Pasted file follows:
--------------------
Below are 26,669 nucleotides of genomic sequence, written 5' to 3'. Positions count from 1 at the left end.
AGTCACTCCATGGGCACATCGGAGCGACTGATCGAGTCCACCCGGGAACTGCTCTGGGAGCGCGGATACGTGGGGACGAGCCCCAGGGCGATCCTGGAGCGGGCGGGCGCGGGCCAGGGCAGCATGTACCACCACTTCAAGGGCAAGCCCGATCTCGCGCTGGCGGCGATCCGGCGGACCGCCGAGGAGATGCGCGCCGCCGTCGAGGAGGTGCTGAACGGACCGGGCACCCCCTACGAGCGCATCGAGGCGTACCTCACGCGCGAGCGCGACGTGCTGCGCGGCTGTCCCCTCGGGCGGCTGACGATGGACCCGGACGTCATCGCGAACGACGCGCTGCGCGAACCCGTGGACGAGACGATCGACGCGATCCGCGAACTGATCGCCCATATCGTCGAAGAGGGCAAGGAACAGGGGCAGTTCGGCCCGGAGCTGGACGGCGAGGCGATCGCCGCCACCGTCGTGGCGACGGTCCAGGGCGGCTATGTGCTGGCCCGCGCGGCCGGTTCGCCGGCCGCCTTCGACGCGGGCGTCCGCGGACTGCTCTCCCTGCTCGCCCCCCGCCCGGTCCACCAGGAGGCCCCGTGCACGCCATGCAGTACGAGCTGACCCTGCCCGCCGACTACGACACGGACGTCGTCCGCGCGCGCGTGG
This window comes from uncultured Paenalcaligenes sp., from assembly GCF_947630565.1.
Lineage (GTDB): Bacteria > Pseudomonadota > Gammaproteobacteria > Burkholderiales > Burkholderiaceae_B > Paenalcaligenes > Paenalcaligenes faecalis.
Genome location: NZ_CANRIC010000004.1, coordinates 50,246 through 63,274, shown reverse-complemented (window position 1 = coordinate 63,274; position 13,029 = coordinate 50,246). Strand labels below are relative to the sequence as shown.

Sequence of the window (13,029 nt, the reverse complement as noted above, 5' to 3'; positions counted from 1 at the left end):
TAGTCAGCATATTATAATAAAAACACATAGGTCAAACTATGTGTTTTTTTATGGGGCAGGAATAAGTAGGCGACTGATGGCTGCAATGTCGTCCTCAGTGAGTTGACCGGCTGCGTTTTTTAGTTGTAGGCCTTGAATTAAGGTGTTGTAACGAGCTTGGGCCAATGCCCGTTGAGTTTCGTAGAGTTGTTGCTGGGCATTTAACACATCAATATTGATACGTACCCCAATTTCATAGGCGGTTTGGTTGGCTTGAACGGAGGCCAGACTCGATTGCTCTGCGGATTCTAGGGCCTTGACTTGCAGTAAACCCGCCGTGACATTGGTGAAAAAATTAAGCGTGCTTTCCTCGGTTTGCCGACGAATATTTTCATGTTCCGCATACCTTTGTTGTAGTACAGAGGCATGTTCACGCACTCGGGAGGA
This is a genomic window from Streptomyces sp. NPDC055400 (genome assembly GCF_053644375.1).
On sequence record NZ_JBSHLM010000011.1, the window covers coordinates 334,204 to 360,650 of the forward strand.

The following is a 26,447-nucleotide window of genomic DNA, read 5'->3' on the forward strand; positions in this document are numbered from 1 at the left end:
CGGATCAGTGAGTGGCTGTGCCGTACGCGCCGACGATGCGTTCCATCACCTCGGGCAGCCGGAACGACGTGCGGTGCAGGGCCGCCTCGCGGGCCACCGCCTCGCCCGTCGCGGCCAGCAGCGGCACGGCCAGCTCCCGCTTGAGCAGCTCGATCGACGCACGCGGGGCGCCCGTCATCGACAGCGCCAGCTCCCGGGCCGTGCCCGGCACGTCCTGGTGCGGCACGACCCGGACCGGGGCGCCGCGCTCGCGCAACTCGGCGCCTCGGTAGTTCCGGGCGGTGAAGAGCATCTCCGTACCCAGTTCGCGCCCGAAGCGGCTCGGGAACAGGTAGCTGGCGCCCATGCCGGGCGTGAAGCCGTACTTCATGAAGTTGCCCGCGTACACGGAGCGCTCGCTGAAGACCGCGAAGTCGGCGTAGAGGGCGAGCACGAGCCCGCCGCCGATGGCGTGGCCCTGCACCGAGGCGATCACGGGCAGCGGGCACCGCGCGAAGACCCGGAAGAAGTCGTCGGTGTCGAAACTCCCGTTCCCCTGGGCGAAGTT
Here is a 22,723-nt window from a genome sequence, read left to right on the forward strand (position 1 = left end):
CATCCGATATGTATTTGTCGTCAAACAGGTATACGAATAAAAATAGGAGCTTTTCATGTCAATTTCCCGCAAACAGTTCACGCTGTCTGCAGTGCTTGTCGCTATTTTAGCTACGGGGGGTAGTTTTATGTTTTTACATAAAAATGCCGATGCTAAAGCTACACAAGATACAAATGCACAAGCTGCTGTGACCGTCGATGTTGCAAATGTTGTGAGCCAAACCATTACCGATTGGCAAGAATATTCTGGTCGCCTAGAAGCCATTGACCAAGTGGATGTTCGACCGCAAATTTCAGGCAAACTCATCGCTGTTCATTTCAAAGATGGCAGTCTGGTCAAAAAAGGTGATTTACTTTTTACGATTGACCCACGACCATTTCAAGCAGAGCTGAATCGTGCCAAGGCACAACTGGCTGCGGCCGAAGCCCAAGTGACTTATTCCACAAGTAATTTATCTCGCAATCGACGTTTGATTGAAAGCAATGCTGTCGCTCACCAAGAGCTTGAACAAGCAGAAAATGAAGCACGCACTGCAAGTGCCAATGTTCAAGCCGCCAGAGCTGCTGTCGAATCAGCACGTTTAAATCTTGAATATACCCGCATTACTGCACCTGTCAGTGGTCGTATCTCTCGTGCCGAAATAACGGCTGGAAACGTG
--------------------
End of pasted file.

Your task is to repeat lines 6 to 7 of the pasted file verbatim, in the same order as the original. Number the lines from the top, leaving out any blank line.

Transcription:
Sequence of the window (13,029 nt, the reverse complement as noted above, 5' to 3'; positions counted from 1 at the left end):
TAGTCAGCATATTATAATAAAAACACATAGGTCAAACTATGTGTTTTTTTATGGGGCAGGAATAAGTAGGCGACTGATGGCTGCAATGTCGTCCTCAGTGAGTTGACCGGCTGCGTTTTTTAGTTGTAGGCCTTGAATTAAGGTGTTGTAACGAGCTTGGGCCAATGCCCGTTGAGTTTCGTAGAGTTGTTGCTGGGCATTTAACACATCAATATTGATACGTACCCCAATTTCATAGGCGGTTTGGTTGGCTTGAACGGAGGCCAGACTCGATTGCTCTGCGGATTCTAGGGCCTTGACTTGCAGTAAACCCGCCGTGACATTGGTGAAAAAATTAAGCGTGCTTTCCTCGGTTTGCCGACGAATATTTTCATGTTCCGCATACCTTTGTTGTAGTACAGAGGCATGTTCACGCACTCGGGAGGA